Basic testing for mold is not difficult and neither expensive. Property managers or homeowners do not have to hire a contractor to test their homes for mold. Basic testing for mold can determine whether there is a serious problem that requires professional help.
Bear in mind that some people think that testing for mold is not a good idea. They argue that:
- Testing for mold is expensive.
- There are no established unacceptable or acceptable mold levels and so test results may not give you definitive answers.
- Testing does not pinpoint mold locations.
While it’s true there are no acceptable or unacceptable mold levels, testing for mold does not have to be expensive. Testing for mold could also help to detect hidden mold growth. Testing for mold also helps in determining whether the occupants are at risk of mold exposure. Also in situations where occupants have constant flu-like symptoms, testing for mold in your home should be the first diagnostic step you take. In other words, testing may be used to eliminate the hypothesis that fungi is the source of adverse health effects.
Experts always recommend testing for mold whenever your home suffers from water damage, from an event as catastrophic as a flood to a leaking pipe in your kitchen sink. But it’s also wise to have your home tested for mold, even if you have never had any water damage. Just a week of humid days can start mold growing.
Testing for mold can also provide important evidence if ailing individuals are considering litigation relating to mold exposure. In this case, a third party should be hired for testing.
Hiring a professional to test for mold can be very expensive. Mould Facts suggests that homeowners or building managers perform their own mold testing first to save on expenses. Home and building owners can then hire a professional inspector only if the problem cannot be found or some form of documentation is required to prove justification of remediation expenses or that clean up has met expectations.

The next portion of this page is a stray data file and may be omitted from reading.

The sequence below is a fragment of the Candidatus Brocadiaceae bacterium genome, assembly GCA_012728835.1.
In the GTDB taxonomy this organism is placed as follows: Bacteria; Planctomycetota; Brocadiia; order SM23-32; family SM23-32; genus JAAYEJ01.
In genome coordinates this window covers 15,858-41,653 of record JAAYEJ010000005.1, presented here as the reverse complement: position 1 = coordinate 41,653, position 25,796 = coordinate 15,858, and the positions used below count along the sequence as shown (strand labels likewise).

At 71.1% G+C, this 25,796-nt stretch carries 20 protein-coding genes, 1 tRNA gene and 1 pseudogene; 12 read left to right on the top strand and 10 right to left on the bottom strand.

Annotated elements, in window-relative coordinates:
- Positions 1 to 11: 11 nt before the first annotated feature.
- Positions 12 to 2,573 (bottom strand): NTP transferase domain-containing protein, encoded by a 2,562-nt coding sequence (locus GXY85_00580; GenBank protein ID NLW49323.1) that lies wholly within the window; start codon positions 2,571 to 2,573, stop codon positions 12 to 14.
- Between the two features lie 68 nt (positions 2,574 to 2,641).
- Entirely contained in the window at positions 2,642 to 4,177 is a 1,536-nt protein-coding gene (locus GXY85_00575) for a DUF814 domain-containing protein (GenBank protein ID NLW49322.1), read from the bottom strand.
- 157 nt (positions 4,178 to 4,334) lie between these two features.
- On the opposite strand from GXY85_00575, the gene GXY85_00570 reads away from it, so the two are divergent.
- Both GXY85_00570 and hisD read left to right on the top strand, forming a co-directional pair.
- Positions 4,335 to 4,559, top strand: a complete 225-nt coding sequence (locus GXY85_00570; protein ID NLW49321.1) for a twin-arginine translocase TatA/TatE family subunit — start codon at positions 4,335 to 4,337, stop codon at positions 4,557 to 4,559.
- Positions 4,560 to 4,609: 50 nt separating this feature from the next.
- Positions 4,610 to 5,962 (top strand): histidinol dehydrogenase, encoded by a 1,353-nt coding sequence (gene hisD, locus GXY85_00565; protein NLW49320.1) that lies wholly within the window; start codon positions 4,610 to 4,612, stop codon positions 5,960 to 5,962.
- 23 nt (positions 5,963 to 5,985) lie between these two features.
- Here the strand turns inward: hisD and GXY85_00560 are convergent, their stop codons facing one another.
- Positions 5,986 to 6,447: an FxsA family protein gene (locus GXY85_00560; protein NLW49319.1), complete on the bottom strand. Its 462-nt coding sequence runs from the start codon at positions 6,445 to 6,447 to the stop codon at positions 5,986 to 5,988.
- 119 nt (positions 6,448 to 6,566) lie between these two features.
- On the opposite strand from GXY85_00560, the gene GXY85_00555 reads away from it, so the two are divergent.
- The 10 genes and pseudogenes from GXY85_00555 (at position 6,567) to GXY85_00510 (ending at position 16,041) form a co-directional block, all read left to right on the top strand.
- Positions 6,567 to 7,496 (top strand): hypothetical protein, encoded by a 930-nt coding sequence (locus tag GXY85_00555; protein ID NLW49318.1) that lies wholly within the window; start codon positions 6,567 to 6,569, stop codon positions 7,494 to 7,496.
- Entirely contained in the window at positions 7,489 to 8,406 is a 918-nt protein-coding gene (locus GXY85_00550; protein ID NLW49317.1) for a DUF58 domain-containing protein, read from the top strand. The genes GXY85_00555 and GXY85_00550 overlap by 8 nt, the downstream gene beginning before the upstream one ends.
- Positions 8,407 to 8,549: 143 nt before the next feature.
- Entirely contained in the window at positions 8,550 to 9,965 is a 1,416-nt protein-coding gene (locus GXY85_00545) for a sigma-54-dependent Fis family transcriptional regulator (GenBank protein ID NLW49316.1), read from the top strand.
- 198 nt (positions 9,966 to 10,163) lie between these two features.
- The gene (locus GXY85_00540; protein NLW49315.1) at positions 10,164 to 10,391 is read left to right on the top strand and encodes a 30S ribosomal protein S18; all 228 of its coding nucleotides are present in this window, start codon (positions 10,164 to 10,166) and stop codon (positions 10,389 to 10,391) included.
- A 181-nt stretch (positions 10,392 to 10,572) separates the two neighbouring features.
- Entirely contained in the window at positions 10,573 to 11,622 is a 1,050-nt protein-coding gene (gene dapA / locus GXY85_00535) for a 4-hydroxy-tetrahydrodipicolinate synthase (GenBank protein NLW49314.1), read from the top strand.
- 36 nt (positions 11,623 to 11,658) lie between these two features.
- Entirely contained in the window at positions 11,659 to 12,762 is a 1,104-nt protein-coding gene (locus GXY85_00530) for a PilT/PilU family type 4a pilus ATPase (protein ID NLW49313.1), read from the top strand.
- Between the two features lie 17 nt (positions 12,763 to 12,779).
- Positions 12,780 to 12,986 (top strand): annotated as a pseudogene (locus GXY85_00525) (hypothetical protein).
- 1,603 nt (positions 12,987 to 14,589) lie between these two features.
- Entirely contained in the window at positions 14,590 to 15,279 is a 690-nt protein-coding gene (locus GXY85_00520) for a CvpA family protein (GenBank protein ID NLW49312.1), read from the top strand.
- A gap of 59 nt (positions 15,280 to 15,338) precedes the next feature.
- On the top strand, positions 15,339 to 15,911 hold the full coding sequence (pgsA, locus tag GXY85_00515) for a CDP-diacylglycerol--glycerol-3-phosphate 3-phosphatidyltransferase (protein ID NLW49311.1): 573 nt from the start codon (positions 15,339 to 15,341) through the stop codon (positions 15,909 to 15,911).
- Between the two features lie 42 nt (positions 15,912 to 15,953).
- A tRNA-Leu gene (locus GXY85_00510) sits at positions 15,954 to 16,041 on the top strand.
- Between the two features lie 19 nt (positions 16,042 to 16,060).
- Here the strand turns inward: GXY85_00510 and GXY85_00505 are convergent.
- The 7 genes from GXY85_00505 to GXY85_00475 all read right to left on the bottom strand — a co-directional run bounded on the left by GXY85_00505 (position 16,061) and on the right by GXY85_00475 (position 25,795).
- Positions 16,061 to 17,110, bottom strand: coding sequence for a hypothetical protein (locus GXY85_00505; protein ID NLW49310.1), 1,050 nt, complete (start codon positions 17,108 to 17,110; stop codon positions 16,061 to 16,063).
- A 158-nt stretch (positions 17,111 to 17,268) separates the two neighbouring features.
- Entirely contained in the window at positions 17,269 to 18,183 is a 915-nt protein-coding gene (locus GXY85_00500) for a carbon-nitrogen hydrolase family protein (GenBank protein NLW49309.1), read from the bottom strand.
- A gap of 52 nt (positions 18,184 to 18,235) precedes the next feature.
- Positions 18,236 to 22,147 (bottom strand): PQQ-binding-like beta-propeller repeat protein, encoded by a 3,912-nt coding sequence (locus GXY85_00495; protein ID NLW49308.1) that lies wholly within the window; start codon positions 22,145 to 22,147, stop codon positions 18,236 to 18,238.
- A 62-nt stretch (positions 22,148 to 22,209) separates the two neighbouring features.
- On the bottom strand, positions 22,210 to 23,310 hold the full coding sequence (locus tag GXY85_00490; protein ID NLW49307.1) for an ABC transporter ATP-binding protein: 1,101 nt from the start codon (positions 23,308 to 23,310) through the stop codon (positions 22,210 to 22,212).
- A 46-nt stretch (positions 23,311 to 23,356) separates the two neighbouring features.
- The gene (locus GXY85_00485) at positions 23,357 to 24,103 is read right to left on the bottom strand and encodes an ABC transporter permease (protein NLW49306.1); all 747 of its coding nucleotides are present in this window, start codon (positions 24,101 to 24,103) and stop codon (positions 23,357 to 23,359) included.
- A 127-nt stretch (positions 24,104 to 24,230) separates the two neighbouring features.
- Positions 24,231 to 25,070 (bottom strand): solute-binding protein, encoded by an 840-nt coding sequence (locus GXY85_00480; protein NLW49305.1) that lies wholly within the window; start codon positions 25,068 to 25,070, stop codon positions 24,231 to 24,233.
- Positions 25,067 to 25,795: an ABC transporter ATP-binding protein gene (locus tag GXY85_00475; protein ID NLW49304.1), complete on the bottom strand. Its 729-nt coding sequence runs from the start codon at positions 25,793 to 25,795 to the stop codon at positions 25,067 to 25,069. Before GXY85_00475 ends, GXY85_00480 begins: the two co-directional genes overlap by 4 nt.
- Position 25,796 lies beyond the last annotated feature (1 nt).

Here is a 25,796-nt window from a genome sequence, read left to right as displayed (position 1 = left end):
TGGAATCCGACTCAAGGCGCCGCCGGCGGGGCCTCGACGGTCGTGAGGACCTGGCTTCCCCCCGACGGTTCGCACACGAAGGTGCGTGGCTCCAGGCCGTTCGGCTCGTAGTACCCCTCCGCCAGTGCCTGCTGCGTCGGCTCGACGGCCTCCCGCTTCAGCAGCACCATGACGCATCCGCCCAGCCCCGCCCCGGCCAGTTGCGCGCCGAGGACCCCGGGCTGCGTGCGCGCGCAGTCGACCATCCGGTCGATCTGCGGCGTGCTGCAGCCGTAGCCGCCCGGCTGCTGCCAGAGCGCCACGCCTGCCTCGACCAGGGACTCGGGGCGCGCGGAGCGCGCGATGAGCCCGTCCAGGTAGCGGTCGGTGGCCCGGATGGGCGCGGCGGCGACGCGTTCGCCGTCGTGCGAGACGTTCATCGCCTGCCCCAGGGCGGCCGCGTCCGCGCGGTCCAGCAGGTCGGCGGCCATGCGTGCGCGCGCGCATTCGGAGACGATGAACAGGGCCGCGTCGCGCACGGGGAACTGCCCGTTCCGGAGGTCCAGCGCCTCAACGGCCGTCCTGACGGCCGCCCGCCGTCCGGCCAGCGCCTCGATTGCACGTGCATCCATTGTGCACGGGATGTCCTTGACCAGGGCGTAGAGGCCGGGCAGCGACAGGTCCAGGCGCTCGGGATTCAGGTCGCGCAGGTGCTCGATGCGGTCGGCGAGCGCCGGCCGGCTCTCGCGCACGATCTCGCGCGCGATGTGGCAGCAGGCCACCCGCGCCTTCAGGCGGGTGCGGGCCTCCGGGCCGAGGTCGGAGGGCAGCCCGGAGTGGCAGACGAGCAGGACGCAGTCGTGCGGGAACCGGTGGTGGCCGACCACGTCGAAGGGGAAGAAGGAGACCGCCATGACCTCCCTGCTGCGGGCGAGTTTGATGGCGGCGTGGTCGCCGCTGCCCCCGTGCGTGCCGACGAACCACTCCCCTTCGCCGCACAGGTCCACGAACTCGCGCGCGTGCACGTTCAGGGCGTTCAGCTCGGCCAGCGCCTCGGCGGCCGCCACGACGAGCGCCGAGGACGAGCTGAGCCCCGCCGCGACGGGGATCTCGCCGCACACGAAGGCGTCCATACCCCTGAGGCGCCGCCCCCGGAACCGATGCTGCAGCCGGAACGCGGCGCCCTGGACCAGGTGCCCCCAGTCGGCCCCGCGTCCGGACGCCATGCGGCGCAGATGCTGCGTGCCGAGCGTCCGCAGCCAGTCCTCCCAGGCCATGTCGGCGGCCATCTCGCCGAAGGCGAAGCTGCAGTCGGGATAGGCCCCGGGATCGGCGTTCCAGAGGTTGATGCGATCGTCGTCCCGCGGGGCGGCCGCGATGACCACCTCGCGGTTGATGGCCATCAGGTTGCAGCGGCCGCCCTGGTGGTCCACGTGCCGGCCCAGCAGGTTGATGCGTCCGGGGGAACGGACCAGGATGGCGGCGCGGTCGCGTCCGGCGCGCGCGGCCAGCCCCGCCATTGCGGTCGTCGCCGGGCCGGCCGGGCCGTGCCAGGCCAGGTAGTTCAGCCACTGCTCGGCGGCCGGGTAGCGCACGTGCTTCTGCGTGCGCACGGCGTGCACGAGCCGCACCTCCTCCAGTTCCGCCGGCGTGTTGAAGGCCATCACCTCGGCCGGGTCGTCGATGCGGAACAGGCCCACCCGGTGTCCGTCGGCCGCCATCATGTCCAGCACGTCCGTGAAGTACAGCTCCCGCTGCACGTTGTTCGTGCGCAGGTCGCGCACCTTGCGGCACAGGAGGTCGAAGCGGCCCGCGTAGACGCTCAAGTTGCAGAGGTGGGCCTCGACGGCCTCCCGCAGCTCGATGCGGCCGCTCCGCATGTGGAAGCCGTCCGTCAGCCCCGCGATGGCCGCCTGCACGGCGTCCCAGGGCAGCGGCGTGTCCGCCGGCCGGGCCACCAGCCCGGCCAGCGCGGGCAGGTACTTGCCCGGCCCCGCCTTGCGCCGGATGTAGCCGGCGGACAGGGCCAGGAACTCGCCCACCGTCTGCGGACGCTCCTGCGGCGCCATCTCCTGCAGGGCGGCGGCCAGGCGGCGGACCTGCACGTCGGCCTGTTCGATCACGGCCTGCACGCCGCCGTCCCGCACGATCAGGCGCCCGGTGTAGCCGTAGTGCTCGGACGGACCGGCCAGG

When testing for mold, the purpose is simply to see how much airborne mold (in the form of spores) there is in the rooms of your home. Mold testing is very simple in that it measures the amount of mold in the air. Air testing can also identify the type of mold that may be present in your home.
If testing for mold is to be done, it is critical to establish a sampling methodology to appropriately address the investigator’s hypothesis. This usually involves collecting control samples (such as outdoors) to compare to samples from the suspect area. For example, if the molds found indoors are different from molds outdoors, or if the levels of molds are significantly higher indoors from outdoors, this may suggest a potential indoor mold problem.
Many homeowners often ask us if there is a way they could test for mold themselves in their homes. There are some tests that a homeowner or property manager can perform thus saving themselves money.
Testing For Visible Mold Growth Using Clear Scotch Tape
Clear scotch tape can be used to sample visible mold.
- Cut 2-3 inches of the tape and press it gently onto the surface with visible mold growth.
- Peel the tape off the surface and stick it onto a plastic bag (e.g., ziplock bag)
- Put the sample into an envelope and then send to Mold & Bacteria Laboratories for identification. For a fee per sample the laboratory will tell you the type of mold present on the sample and whether it is a type considered to be of health concern. If you are sure the mold covers less than 10 square feet, you can clean it yourself (with proper protection) after fixing the moisture/water source. For large amounts of mold growth, we recommended you seek professional help. For detailed instructions on how to take tape samples download the document Homeowner Form.
Testing For Airborne Mold Using Agar Settle Plates
If you can’t see mold but have persistent musty or earthy smell, you may consider testing the air for mold. Musty or earthy smell is often an indication of microbial growth such as mold and some type of bacteria. A homeowner can perform preliminary tests using agar settle plates before calling a professional. Download the document “Air sampling for mold using agar settle plates” for detailed instructions on how to perform this test. You can obtain the agar settle plates from Mold & Bacteria Consulting Laboratories.